So ultimately what lies between health and wellness for me is a series of decisions made every day about what I will do, what I will eat, how much joy I will have, where I will live, and how I will balance out the various strands of my life, some of which become unbalanced on purpose and by happenstance. Likewise I must assess what I will not do, and what I will not eat, and through this exercise of constant deliberate decision-making I am hoping to carve out a life of both health and wellness.
But even this process of making conscientious decisions every day about one’s mind and body is one of the most underutilized tools we have. Yes we begin in the New Year to make resolutions, that soon turn into distant memories. Or we are decisive and aware for a week or two and then throw everything out the window on holidays, special occasions, the (in)convenient Friday. We stay up too late and wake too early, we settle for the stress around us as opposed to change, and we create clutter instead of clearing it. And in some cases we carry on with relationships, jobs and habits that are not working for us rather than try something new. Still, there is no cause to be discouraged because if what lies between health and wellness is a series of decisions, then I predict that we shall have a million more times to ponder this throughout the coming year.
What do you think?
September 22, 2012 § Leave a Comment
Ok, before you say “duh,” humor me for a moment. When I began this blog which has seen intermittent posts since 2011 I did it as a way to keep my writing muscles flexing during what seemed to be a stalemate in my dissertation research process (that’s putting a long story short). So I began to
procrastinate blog to talk about my various other interests besides 19th and early 20th century cultural legacies of the Black Atlantic, and the results were inspiring. I found out I had lots to say about many other things, and that my prude nature made it possible for me to shift between the every day politics of living, eating, sleeping (or lack thereof) to politics with a big P. I was able to traverse pastimes and meal times, and all the while I sometimes wondered if you, whoever you are besides my faithful mother and dedicated family and friends were still with me. I tried to box myself into a niche or genre, but my seven plus years in academia have rebelled such boxing and niching. So I apologized for the irregularity, and the all over variety of content. But now, seeing has how my last post was about six months ago, and a lot has happened since then, I feel that I should return to this space, if for nothing else then to do what I originally came here to do, which is flex my writing muscles.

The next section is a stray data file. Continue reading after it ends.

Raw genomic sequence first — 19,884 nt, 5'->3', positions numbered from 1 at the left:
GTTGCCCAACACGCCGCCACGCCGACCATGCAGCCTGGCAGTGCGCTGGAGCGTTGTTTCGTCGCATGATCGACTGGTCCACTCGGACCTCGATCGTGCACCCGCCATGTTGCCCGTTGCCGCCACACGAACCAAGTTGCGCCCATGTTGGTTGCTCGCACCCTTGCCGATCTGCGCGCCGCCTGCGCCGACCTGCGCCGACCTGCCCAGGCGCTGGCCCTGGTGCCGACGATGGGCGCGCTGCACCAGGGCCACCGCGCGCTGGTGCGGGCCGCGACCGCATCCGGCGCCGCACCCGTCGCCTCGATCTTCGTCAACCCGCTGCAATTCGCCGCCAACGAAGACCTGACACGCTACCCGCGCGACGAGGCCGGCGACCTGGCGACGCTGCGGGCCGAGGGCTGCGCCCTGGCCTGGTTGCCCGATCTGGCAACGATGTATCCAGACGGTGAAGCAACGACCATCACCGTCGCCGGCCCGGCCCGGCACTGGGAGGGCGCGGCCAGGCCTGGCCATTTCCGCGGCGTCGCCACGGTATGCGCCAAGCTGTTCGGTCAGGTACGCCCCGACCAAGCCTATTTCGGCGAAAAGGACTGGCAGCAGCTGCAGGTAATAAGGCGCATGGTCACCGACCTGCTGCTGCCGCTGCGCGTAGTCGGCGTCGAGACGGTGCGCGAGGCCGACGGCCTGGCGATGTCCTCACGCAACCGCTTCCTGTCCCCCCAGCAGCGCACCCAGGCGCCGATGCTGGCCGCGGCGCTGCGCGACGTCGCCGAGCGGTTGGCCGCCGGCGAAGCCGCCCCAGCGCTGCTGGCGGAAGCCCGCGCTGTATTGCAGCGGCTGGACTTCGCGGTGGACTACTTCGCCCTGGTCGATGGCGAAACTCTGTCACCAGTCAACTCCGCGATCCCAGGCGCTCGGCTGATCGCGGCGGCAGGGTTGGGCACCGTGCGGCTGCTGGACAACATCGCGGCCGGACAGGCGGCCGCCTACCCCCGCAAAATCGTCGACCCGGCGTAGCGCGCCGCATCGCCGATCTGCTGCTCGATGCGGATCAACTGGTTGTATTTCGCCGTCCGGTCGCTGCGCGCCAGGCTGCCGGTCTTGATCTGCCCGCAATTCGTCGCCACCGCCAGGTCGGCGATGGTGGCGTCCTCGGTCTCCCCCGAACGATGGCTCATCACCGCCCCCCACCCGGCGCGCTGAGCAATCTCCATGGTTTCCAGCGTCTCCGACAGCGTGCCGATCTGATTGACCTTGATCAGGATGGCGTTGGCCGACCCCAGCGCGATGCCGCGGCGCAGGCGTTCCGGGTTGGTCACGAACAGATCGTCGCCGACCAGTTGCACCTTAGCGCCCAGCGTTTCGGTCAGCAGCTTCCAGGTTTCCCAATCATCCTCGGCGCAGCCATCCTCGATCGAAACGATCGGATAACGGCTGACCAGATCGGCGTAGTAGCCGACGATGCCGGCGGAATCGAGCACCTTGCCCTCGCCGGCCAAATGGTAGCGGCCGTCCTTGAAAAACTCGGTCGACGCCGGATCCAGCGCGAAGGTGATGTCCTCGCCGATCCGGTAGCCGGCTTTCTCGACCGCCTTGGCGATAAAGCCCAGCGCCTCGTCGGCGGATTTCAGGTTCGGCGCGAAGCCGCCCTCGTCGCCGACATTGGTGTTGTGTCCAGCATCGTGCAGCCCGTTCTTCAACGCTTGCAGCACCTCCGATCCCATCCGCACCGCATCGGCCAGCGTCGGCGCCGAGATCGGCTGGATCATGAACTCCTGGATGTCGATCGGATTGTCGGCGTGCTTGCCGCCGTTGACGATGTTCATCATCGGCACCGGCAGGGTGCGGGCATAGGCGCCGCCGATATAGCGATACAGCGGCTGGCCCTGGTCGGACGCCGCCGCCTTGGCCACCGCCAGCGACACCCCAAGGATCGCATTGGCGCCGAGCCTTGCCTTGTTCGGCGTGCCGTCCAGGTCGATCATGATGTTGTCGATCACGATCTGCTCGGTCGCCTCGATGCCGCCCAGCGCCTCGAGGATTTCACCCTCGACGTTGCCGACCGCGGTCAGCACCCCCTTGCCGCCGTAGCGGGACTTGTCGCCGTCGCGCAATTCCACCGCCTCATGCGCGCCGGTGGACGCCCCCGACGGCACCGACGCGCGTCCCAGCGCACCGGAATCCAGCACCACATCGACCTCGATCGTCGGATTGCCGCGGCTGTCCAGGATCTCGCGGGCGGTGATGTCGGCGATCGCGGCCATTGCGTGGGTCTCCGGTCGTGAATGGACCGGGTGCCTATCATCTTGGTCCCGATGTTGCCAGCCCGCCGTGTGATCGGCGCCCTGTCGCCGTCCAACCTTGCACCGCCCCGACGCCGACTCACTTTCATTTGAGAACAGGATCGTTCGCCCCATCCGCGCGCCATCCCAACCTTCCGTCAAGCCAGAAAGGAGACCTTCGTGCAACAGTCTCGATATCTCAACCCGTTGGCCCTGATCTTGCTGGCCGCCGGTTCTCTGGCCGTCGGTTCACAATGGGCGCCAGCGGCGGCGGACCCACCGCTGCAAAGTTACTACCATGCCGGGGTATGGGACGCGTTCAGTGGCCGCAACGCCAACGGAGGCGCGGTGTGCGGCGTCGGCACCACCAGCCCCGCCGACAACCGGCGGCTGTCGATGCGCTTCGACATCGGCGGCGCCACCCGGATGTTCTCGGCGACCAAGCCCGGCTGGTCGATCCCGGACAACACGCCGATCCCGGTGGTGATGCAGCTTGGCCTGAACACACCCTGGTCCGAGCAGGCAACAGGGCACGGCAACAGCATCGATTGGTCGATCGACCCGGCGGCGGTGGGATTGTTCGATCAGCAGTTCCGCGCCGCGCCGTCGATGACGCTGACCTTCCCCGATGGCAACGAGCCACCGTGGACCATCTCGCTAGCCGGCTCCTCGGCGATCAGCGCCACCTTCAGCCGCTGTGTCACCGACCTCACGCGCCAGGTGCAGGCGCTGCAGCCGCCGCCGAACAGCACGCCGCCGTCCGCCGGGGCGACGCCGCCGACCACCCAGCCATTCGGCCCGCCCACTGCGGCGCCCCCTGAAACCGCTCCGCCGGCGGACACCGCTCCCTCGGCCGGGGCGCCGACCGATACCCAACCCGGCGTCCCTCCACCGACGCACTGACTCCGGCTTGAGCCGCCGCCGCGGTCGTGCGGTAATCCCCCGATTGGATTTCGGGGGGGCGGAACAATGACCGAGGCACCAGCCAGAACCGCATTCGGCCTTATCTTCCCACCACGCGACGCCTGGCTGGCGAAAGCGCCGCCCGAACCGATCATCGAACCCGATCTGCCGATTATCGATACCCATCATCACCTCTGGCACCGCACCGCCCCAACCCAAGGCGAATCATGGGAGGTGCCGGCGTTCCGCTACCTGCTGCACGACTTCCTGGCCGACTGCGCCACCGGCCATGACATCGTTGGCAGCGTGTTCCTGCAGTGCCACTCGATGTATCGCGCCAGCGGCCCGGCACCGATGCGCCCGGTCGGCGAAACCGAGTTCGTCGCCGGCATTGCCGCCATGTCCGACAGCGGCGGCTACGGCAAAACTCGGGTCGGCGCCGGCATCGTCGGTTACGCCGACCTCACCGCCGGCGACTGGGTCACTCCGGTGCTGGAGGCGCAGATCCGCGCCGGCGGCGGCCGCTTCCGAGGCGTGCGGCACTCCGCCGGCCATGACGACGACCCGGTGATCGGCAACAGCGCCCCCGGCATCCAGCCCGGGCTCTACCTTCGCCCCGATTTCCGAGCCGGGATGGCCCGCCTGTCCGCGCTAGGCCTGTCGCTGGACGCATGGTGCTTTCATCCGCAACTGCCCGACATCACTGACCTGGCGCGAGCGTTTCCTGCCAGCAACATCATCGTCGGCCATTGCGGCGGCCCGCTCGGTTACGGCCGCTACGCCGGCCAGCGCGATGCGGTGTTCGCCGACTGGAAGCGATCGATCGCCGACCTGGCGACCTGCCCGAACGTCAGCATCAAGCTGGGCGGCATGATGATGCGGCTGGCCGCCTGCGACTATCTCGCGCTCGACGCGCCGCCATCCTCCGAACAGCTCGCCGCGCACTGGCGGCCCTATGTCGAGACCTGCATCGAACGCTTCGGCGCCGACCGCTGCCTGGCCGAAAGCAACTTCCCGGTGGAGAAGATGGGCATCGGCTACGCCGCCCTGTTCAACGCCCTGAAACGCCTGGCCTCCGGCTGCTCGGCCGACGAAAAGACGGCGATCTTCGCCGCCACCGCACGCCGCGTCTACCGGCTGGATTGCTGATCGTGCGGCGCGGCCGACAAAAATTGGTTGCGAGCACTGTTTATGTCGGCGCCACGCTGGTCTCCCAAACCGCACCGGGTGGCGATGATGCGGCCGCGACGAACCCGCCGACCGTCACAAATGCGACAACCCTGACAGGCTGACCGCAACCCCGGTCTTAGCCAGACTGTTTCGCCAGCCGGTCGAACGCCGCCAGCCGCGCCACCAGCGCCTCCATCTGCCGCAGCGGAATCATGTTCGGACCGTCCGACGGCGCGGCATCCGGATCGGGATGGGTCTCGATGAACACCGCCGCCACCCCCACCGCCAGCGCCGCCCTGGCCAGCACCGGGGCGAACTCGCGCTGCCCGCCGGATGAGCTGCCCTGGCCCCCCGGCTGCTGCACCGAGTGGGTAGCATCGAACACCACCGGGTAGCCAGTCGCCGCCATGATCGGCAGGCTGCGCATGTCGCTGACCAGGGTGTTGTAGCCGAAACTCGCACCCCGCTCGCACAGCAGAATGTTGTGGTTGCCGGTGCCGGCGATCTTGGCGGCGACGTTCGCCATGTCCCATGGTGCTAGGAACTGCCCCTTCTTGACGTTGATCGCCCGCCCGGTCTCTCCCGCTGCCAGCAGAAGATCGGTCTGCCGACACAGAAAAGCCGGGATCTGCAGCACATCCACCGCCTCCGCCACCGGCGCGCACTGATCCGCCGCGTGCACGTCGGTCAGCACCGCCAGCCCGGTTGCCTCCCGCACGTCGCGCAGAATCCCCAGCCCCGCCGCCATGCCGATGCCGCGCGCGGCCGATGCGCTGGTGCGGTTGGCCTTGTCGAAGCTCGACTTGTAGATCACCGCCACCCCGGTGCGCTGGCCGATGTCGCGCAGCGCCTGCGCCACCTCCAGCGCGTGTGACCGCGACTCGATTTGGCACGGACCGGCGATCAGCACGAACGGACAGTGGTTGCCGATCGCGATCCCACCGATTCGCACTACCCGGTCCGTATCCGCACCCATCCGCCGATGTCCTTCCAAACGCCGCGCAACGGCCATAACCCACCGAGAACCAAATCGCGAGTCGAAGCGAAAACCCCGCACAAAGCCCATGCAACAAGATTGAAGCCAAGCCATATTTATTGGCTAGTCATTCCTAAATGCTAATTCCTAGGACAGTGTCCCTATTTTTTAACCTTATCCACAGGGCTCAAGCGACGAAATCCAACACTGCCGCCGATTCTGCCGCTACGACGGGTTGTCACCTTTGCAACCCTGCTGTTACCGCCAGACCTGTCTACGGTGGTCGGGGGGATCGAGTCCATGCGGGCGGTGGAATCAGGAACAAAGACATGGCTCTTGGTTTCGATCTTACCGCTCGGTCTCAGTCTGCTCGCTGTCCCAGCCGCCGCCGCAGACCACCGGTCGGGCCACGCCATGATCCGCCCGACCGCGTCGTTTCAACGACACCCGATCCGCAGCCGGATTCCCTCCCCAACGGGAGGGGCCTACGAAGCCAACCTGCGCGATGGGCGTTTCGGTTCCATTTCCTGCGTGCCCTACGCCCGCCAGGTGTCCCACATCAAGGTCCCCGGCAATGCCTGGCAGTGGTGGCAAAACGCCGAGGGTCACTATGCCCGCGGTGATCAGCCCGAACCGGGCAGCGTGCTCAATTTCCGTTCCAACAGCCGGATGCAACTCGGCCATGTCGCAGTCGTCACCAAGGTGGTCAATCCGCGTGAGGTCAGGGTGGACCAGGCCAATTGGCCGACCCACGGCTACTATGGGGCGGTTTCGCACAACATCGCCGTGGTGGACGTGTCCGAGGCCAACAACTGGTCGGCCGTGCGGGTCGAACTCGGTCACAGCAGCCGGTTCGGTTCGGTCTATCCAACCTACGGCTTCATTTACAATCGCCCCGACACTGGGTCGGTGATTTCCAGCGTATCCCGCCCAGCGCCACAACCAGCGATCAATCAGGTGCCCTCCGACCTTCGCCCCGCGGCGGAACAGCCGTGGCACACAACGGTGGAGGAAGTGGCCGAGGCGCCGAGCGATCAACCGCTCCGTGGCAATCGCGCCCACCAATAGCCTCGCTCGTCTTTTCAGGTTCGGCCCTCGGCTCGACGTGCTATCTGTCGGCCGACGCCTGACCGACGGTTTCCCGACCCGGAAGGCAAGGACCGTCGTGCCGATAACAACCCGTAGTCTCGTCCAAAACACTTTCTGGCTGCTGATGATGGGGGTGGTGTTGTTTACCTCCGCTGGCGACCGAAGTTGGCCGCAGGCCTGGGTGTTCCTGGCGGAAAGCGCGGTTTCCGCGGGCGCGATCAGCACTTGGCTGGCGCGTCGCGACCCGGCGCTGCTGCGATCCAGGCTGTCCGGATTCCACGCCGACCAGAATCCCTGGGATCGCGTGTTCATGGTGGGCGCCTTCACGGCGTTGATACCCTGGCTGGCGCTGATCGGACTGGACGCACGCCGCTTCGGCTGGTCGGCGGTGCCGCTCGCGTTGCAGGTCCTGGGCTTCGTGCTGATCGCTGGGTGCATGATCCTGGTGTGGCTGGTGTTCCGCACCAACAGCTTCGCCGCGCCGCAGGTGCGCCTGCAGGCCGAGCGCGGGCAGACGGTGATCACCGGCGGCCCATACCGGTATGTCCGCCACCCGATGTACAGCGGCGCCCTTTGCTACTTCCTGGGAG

Now I’ve gone over this a few hundred times, will it take away from ALL the other writing that must be done, or will it help? You see, in addition to dissertating I also write poetry and fiction, proposals and pamphlets. I consider myself a Jill of all trades when it comes to writing and coaching writing and this is a blessing which I am truly thankful for. However, all blessings come responsibility. We must look at how we are using are gifts and whether we are helping others, which to me is the main reason gifts are given. So that said I want to return to this space as a gift giver, not simply a blogger who talks about anything they can get their hands on. I want to return as someone with something to offer to you, the reader. I want to return and return with some sense of formality – not just disappear again. So I ask again, does a writer have time to blog? Probably not, which is why I think I don’t blog (blogging takes up a lot of time and turns into a full-time job for some). Instead, I write very thoughtful mini essays that reflect the things that I am working on, thinking about, experiencing and pontificating. My images are few and usually sourced from existing stock images. My posts are longish and usually require a six-minute read, but hopefully you won’t mind, because one thing I have realized during my hiatus is that every good writer, needs an even better reader to keep them going.
April 17, 2012 § 3 Comments
- Dannaer Fields, Bobby Clark, and William Allen KILLED April 6, 2012, Tusla, OK | more
- Trayvon Martin, KILLED February 26, 2012 in Sanford, Fl | more
- James Anderson KILLED June 26, 2011 in Jackson, Miss | more
- Danroy (DJ) Henry Jr., KILLED October 17, 2010 in Thornwood, NY | more
- James Brisette and Charles Madison along with those wounded in the Danziger Bridge Victims, 2 KILLED 4 WOUNDED September 4, 2005 in New Orleans, LA | more
- Amadou Diallo, KILLED February 4, 1999 in New York, NY | more
- James Byrd, Jr. BRUTALLY MURDERED June 7, 1998 in Jasper TX | more
- Fred Hampton, KILLED December 4, 1969 in Chicago, IL | more
- Emmett Till, ACCUSED AND KILLED August 24th-August 28th, 1955 in Money, Miss | more
- The Scottsboro Boys, ACCUSED AND TORMENTED SINCE March 25, 1936 in Scottsboro, AL | more
Justice is a blind goddess
To this we blacks are wise:
Her bandage hides two festering sores
That once perhaps were eyes.
Langston Hughes penned this and other poems in the wake of the Scottsboro case; the legal lynching that supported the indisputably false claims of two white women who alleged that they were gang raped by nine black teens onboard a Southern railroad freight train headed from Chattanooga to Memphis in 1931. Despite flawed eye-witness testimony, contrary medical evidence, and the sworn testimony of Ruby Bates, one of the accusers, that she had never been raped let alone touched or even spoken to by any of the defendants, the trials proceeded with guilty verdict after guilty verdict being handed down by all white judges and juries. Altogether the Scottsboro Boys as these young men came to be called spent years of their lives in Alabama prisons experiencing first hand the horrors of the American prison system and Jim Crow justice. Being innocent was as inconsequential then, as being young, black and alive is today.